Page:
Of an afternoon when school had let out I would saunter down the street, idly kicking an empty tin can, or knocking a stick against the palings of a wooden fence, or whistling, until I would stumble upon one or more of the gang loitering at a corner, standing in a field, or sitting upon the steps of somebody’s house.
I looked at him and did not answer; there flashed through my mind a quick, running picture of all the squalid hovels in which I had lived and it made me feel more than ever a stranger as I stood before him.
At the age of twelve, before I had had one full year of formal schooling, I had a conception of life that no experience would ever erase, a predilection for what was real that no argument could ever gainsay, a sense of the world that was mine and mine alone, a notion as to what life meant that no education could ever alter, a conviction that the meaning of living came only when one was struggling to wring a meaning out of meaningless suffering.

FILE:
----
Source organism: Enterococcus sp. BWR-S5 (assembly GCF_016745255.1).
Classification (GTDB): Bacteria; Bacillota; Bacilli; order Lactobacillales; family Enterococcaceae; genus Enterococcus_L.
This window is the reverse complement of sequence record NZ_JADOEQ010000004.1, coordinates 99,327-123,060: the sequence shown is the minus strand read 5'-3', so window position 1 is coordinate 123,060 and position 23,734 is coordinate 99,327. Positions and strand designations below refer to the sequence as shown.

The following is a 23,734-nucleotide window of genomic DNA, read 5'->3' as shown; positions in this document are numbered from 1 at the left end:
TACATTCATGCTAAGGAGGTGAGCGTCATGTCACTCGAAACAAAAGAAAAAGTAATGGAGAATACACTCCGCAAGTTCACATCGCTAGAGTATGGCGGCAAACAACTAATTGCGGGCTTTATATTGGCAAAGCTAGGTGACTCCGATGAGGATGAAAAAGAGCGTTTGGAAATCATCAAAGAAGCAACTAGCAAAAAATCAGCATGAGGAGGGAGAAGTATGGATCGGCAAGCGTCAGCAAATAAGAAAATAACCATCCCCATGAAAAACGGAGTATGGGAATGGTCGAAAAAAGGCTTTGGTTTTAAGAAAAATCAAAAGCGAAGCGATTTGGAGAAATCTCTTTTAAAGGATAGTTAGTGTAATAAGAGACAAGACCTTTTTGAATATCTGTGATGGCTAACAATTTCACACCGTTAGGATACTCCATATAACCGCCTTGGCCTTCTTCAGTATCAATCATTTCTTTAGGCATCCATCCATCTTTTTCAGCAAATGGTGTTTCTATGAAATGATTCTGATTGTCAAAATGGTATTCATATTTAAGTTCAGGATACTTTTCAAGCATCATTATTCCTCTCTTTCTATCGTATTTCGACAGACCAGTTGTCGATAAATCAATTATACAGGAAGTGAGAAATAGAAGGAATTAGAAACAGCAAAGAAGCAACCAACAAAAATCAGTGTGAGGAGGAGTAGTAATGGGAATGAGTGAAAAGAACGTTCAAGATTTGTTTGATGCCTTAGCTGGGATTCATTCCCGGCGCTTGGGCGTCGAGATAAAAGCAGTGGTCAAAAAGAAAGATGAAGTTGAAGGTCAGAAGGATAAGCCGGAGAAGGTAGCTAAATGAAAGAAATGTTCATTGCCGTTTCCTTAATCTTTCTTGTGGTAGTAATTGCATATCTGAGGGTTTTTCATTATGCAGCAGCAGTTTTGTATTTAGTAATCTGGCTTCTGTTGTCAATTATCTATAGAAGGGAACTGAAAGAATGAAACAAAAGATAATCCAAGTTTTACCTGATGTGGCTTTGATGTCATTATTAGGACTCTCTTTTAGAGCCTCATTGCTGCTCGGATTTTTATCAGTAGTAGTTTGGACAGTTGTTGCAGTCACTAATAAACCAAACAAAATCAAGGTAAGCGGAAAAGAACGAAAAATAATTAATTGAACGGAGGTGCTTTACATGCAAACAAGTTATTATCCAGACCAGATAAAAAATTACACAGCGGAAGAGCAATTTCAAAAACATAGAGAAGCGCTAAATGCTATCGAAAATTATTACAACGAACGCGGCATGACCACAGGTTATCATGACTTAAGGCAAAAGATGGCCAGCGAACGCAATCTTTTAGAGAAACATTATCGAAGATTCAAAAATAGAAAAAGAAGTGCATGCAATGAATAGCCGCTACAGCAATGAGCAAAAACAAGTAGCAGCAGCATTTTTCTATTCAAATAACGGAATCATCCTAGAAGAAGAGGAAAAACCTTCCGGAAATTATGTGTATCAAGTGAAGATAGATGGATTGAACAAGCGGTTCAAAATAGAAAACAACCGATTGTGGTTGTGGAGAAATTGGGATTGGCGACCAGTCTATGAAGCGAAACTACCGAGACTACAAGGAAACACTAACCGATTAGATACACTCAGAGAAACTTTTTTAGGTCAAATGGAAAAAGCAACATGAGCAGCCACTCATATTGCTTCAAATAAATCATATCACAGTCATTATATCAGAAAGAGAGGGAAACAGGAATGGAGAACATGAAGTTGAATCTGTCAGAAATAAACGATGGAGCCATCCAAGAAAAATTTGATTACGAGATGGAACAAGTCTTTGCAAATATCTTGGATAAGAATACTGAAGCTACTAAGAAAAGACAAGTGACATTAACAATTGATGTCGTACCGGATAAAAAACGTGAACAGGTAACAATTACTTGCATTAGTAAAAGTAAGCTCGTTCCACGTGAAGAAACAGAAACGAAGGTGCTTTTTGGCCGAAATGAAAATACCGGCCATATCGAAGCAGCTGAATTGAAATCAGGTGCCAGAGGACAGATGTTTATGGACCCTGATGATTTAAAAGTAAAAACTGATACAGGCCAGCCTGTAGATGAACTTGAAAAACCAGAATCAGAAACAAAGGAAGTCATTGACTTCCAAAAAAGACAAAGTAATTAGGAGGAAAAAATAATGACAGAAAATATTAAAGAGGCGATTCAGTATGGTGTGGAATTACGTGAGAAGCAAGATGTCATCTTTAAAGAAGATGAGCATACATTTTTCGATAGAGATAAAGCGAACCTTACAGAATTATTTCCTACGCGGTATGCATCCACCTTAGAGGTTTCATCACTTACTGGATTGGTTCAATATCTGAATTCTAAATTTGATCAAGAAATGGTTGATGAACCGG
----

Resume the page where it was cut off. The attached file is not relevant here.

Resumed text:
Perhaps my uneasy childhood, perhaps my shifting from town to town, perhaps the violence I had already seen and felt took hold of me, and I was trying to stifle the impulse to go to the drawer of the kitchen table and get a knife and defend myself.
She was the oldest member of her church and it would have been unseemly if the only grandchild in her home could not be brought to these important services; she felt that if I were completely remiss in religious conformity it would cast doubt upon the stanchness of her faith, her capacity to convince and persuade, or merely upon her ability to apply the rod to my backside.
driven by lust; preoccupied with or exhibiting lustful desires
If my desires had been converted into a concrete religious symbol, the symbol would have looked something like this: a black imp with two horns; a long, curving, forked tail; cloven hoofs, a scaly, naked body; wet, sticky fingers; moist, sensual lips; and lascivious eyes feasting upon the face of the elder’s wife.
With my bright idea bubbling in my mind, wishing to allay Granny’s fears for my soul, wanting to make her know that my heart was not all black and wrong, that I was actually giving serious thought to her passionate pleadings, I leaned to her and whispered:
Then I babbled, speaking with emotional reproof, censuring her for having misunderstood me; I must have spoken more loudly and harshly than was called for—the others had now gathered about me and Granny—for Granny drew away from me abruptly and went to a far corner of the church and stared at me with a cold, set face.